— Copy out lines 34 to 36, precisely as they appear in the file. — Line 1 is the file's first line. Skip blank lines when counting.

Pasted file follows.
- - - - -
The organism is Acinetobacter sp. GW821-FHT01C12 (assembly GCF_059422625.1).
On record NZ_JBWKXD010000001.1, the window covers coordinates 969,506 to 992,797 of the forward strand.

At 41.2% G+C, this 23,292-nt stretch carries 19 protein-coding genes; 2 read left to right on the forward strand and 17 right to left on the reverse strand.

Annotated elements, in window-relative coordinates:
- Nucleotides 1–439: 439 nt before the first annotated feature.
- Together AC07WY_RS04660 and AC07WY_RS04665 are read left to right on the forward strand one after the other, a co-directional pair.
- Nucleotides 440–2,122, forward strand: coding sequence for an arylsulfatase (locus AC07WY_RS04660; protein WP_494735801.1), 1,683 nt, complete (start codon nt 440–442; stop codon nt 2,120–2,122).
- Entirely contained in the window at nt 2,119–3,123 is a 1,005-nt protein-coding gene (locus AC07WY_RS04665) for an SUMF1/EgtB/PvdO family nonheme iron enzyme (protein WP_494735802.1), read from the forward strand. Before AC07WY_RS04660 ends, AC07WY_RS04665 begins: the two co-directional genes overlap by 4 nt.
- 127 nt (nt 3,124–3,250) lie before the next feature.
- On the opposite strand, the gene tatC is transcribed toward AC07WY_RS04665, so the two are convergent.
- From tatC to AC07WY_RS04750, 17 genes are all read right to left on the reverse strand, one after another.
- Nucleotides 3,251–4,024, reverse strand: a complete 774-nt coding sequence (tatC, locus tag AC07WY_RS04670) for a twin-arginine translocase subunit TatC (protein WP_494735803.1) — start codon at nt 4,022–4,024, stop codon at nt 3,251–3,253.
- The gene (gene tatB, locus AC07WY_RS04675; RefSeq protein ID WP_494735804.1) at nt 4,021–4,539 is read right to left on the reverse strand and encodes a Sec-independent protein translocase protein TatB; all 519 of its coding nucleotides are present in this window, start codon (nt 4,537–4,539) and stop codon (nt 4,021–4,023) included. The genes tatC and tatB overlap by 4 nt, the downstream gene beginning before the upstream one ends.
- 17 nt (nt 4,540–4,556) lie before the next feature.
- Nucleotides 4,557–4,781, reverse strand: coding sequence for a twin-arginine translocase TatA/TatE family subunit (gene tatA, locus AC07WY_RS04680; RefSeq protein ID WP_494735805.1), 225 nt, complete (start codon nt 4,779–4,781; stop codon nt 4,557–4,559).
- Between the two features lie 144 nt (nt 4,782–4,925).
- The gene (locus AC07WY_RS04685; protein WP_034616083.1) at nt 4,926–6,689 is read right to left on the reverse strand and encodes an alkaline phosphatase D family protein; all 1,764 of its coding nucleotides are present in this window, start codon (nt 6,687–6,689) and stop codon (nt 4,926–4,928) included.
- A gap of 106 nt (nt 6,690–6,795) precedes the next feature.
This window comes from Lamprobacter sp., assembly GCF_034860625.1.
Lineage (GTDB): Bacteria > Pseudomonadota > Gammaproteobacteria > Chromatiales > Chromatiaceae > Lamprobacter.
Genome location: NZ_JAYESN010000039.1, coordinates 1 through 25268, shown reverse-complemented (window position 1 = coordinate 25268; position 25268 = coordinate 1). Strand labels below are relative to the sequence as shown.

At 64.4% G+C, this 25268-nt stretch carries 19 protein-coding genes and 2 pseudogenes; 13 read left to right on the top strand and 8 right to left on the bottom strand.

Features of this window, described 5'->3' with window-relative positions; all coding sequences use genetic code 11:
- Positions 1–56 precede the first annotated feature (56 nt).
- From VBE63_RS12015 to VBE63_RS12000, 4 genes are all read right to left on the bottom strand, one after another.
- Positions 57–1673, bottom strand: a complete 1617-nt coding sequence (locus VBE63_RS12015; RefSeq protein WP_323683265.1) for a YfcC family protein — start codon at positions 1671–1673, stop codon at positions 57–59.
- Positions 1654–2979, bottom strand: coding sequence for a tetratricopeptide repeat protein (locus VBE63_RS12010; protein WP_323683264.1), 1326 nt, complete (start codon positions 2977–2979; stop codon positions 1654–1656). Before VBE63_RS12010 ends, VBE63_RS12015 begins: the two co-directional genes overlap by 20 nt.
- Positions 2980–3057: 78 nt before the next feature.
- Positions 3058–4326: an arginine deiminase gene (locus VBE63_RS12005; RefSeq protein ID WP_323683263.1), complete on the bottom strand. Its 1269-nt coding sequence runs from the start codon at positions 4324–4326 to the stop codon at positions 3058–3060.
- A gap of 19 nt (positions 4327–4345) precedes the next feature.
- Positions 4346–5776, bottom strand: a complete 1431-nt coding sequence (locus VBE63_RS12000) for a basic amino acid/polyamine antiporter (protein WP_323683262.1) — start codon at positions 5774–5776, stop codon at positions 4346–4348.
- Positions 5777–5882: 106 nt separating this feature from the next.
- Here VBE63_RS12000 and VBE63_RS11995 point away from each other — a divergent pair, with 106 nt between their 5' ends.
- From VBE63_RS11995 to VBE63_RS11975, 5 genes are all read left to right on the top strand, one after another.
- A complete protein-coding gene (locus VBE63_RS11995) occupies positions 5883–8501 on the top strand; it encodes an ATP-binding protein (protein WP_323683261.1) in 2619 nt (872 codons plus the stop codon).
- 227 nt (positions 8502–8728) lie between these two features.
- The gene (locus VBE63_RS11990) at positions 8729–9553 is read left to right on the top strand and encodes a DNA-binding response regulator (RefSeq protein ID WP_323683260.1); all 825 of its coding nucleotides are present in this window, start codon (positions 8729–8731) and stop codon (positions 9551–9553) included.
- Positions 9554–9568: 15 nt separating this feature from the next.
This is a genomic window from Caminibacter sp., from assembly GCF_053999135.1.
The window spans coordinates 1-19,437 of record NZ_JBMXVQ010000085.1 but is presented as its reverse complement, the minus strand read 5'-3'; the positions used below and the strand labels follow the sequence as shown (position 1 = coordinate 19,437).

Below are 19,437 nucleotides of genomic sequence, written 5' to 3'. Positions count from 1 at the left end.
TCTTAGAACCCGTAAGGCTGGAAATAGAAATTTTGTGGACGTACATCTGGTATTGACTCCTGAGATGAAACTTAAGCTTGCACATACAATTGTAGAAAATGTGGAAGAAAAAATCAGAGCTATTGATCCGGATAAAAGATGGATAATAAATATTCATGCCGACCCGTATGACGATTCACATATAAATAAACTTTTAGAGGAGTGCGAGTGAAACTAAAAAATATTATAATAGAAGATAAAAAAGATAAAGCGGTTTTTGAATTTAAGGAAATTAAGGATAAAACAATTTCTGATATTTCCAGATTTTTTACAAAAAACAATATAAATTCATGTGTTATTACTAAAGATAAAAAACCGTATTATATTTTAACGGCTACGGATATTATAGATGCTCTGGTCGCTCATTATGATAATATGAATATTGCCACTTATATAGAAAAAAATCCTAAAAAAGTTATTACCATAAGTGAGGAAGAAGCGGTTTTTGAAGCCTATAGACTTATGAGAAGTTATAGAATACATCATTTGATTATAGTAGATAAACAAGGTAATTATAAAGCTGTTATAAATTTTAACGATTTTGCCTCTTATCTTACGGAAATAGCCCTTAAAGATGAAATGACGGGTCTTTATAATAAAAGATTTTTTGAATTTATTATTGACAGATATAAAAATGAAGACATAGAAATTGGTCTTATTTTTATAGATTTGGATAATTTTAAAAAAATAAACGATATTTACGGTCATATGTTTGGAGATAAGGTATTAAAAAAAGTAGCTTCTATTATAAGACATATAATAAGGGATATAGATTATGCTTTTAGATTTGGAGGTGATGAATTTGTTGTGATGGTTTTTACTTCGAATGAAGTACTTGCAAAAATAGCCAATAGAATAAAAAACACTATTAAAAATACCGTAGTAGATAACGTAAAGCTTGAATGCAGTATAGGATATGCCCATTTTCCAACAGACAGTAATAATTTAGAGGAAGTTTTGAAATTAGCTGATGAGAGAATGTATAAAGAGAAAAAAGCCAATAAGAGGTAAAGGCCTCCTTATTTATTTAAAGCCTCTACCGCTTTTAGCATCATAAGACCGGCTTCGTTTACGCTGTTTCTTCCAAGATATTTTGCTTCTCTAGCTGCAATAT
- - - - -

- From VBE63_RS11995 to VBE63_RS11975, 5 genes are all read left to right on the top strand, one after another.
- A complete protein-coding gene (locus VBE63_RS11995) occupies positions 5883–8501 on the top strand; it encodes an ATP-binding protein (protein WP_323683261.1) in 2619 nt (872 codons plus the stop codon).
- 227 nt (positions 8502–8728) lie between these two features.